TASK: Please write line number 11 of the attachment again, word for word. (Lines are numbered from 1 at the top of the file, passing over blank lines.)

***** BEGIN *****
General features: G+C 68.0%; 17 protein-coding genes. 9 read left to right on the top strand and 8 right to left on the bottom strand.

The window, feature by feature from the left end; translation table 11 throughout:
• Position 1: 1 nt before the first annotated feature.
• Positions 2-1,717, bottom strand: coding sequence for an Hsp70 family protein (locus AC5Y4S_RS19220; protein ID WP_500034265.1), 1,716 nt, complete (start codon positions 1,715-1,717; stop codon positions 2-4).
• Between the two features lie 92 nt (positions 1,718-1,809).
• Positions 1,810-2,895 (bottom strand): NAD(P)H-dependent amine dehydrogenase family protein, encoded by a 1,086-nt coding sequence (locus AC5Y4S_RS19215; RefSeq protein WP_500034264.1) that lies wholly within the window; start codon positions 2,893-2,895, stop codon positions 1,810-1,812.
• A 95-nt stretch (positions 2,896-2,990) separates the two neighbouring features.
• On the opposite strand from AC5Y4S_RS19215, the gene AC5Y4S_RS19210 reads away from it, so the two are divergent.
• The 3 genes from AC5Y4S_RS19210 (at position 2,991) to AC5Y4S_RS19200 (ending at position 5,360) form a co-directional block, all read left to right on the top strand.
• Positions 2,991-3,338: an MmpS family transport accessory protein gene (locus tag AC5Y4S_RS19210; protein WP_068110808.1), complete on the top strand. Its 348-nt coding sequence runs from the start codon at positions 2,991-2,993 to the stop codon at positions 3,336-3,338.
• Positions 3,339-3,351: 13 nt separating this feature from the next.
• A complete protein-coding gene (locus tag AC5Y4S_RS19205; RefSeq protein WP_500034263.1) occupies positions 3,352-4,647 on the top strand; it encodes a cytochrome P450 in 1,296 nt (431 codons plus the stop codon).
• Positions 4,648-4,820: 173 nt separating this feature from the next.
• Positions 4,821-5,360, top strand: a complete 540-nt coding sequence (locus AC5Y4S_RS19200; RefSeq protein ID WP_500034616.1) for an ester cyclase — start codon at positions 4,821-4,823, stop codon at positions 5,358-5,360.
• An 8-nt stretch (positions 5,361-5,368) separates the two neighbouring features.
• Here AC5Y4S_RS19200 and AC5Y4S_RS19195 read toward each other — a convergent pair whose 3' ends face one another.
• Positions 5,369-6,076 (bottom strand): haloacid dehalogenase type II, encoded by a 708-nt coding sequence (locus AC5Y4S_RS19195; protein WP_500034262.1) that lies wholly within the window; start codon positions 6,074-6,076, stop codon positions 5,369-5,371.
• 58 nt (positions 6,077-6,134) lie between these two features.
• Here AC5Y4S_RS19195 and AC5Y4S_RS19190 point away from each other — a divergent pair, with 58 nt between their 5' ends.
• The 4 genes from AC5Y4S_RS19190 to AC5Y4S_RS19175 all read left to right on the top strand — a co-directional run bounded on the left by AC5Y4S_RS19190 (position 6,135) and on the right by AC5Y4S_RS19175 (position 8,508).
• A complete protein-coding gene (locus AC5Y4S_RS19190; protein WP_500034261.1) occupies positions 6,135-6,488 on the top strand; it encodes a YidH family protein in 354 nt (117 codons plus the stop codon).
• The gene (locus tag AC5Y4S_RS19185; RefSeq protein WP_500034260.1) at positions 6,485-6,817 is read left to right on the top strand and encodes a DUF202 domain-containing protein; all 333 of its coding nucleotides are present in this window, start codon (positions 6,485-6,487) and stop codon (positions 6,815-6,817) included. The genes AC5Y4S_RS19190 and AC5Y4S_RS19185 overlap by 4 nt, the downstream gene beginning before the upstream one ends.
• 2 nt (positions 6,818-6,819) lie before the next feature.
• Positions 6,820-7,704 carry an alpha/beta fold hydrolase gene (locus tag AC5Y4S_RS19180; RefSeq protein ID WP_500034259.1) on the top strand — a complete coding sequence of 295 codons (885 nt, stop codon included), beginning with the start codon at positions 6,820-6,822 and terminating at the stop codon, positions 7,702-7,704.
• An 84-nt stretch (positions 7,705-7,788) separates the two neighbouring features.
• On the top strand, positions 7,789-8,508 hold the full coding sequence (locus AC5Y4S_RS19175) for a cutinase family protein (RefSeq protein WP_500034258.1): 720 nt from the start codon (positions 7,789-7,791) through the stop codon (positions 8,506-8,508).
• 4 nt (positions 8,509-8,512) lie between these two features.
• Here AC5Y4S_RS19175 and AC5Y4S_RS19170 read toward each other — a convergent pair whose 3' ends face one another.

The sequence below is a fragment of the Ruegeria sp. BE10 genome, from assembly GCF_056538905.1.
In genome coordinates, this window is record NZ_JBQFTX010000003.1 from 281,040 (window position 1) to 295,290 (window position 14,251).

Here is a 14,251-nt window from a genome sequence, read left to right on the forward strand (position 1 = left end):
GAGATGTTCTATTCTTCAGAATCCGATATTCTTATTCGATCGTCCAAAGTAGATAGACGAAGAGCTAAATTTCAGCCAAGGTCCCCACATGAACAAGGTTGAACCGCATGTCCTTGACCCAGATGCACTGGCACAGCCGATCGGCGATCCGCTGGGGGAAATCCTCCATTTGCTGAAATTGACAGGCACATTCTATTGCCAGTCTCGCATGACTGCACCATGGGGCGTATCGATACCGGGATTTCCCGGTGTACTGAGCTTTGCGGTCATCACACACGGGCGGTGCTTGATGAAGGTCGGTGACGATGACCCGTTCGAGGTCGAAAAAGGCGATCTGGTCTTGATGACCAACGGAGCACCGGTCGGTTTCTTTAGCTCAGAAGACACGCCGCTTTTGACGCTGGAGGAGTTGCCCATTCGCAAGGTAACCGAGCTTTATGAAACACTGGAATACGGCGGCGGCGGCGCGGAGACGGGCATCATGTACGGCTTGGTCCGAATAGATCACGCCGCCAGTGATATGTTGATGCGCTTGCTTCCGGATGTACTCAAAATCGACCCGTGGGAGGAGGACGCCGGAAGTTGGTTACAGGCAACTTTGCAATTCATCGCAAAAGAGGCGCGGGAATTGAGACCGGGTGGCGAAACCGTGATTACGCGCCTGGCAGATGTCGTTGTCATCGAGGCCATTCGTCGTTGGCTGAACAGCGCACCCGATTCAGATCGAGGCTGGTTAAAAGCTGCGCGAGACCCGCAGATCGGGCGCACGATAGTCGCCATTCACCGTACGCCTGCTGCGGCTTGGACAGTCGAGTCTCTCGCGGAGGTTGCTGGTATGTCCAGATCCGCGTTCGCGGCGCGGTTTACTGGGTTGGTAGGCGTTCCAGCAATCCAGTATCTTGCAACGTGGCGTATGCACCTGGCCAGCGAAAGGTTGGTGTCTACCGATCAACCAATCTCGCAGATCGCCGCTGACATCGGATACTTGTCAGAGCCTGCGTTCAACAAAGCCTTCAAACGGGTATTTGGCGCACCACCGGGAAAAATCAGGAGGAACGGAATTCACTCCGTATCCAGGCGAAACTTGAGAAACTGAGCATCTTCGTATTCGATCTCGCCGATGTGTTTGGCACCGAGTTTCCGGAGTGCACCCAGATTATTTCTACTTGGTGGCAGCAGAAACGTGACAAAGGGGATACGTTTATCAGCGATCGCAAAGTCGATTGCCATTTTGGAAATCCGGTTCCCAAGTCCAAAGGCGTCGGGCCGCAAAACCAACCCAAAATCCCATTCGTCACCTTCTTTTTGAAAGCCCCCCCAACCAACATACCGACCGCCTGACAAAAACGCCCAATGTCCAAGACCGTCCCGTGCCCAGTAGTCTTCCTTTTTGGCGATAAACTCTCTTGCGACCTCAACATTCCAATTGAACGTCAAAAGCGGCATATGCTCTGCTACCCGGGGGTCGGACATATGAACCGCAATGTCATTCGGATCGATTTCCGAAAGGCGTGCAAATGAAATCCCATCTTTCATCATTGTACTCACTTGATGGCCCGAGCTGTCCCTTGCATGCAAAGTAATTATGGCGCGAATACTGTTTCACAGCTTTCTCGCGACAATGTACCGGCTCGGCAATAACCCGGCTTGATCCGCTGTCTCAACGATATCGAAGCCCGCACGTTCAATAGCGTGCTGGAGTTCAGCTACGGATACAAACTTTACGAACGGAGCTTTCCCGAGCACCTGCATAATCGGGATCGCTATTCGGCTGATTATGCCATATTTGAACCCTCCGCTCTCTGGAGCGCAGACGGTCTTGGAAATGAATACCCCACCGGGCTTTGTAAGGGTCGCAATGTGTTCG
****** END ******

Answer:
• Positions 3,339-3,351: 13 nt separating this feature from the next.